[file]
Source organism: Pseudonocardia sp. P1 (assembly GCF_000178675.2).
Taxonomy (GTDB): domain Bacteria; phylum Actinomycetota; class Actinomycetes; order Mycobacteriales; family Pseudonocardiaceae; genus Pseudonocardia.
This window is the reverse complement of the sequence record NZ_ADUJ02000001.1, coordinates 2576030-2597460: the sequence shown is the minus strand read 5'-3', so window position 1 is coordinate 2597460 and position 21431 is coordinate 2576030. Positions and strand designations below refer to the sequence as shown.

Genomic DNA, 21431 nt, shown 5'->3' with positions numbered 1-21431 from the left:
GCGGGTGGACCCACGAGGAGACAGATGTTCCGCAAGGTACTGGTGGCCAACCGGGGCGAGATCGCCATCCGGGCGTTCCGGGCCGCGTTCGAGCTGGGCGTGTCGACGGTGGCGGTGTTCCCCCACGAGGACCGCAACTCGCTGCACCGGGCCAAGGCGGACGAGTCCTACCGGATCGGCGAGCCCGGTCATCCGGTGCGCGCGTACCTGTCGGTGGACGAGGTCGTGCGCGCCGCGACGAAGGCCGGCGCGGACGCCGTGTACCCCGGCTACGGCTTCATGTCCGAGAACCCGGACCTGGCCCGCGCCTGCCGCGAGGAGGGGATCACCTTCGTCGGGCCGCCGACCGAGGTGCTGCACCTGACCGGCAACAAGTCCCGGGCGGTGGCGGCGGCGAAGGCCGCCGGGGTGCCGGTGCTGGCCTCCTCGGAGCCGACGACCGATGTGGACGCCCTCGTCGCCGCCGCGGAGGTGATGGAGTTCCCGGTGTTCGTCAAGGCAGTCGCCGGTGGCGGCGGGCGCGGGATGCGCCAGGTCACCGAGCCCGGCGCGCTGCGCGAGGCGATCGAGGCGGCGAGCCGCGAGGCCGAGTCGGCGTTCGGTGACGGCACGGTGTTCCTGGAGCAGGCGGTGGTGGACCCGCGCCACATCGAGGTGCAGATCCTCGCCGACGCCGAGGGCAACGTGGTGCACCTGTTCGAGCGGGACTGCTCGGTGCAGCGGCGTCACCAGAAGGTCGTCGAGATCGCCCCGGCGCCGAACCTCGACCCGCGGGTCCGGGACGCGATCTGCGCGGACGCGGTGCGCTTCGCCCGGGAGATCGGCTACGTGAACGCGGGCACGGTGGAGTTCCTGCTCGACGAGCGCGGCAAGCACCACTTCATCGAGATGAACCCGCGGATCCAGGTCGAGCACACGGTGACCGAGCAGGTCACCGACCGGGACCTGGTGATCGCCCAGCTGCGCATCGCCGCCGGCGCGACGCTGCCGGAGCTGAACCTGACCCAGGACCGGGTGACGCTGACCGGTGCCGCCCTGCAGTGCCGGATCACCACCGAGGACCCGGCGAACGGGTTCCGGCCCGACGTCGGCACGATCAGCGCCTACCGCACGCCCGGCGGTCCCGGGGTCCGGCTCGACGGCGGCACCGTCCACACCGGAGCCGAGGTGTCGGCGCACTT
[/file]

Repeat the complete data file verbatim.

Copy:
Source organism: Pseudonocardia sp. P1 (assembly GCF_000178675.2).
Taxonomy (GTDB): domain Bacteria; phylum Actinomycetota; class Actinomycetes; order Mycobacteriales; family Pseudonocardiaceae; genus Pseudonocardia.
This window is the reverse complement of the sequence record NZ_ADUJ02000001.1, coordinates 2576030-2597460: the sequence shown is the minus strand read 5'-3', so window position 1 is coordinate 2597460 and position 21431 is coordinate 2576030. Positions and strand designations below refer to the sequence as shown.

Genomic DNA, 21431 nt, shown 5'->3' with positions numbered 1-21431 from the left:
GCGGGTGGACCCACGAGGAGACAGATGTTCCGCAAGGTACTGGTGGCCAACCGGGGCGAGATCGCCATCCGGGCGTTCCGGGCCGCGTTCGAGCTGGGCGTGTCGACGGTGGCGGTGTTCCCCCACGAGGACCGCAACTCGCTGCACCGGGCCAAGGCGGACGAGTCCTACCGGATCGGCGAGCCCGGTCATCCGGTGCGCGCGTACCTGTCGGTGGACGAGGTCGTGCGCGCCGCGACGAAGGCCGGCGCGGACGCCGTGTACCCCGGCTACGGCTTCATGTCCGAGAACCCGGACCTGGCCCGCGCCTGCCGCGAGGAGGGGATCACCTTCGTCGGGCCGCCGACCGAGGTGCTGCACCTGACCGGCAACAAGTCCCGGGCGGTGGCGGCGGCGAAGGCCGCCGGGGTGCCGGTGCTGGCCTCCTCGGAGCCGACGACCGATGTGGACGCCCTCGTCGCCGCCGCGGAGGTGATGGAGTTCCCGGTGTTCGTCAAGGCAGTCGCCGGTGGCGGCGGGCGCGGGATGCGCCAGGTCACCGAGCCCGGCGCGCTGCGCGAGGCGATCGAGGCGGCGAGCCGCGAGGCCGAGTCGGCGTTCGGTGACGGCACGGTGTTCCTGGAGCAGGCGGTGGTGGACCCGCGCCACATCGAGGTGCAGATCCTCGCCGACGCCGAGGGCAACGTGGTGCACCTGTTCGAGCGGGACTGCTCGGTGCAGCGGCGTCACCAGAAGGTCGTCGAGATCGCCCCGGCGCCGAACCTCGACCCGCGGGTCCGGGACGCGATCTGCGCGGACGCGGTGCGCTTCGCCCGGGAGATCGGCTACGTGAACGCGGGCACGGTGGAGTTCCTGCTCGACGAGCGCGGCAAGCACCACTTCATCGAGATGAACCCGCGGATCCAGGTCGAGCACACGGTGACCGAGCAGGTCACCGACCGGGACCTGGTGATCGCCCAGCTGCGCATCGCCGCCGGCGCGACGCTGCCGGAGCTGAACCTGACCCAGGACCGGGTGACGCTGACCGGTGCCGCCCTGCAGTGCCGGATCACCACCGAGGACCCGGCGAACGGGTTCCGGCCCGACGTCGGCACGATCAGCGCCTACCGCACGCCCGGCGGTCCCGGGGTCCGGCTCGACGGCGGCACCGTCCACACCGGAGCCGAGGTGTCGGCGCACTT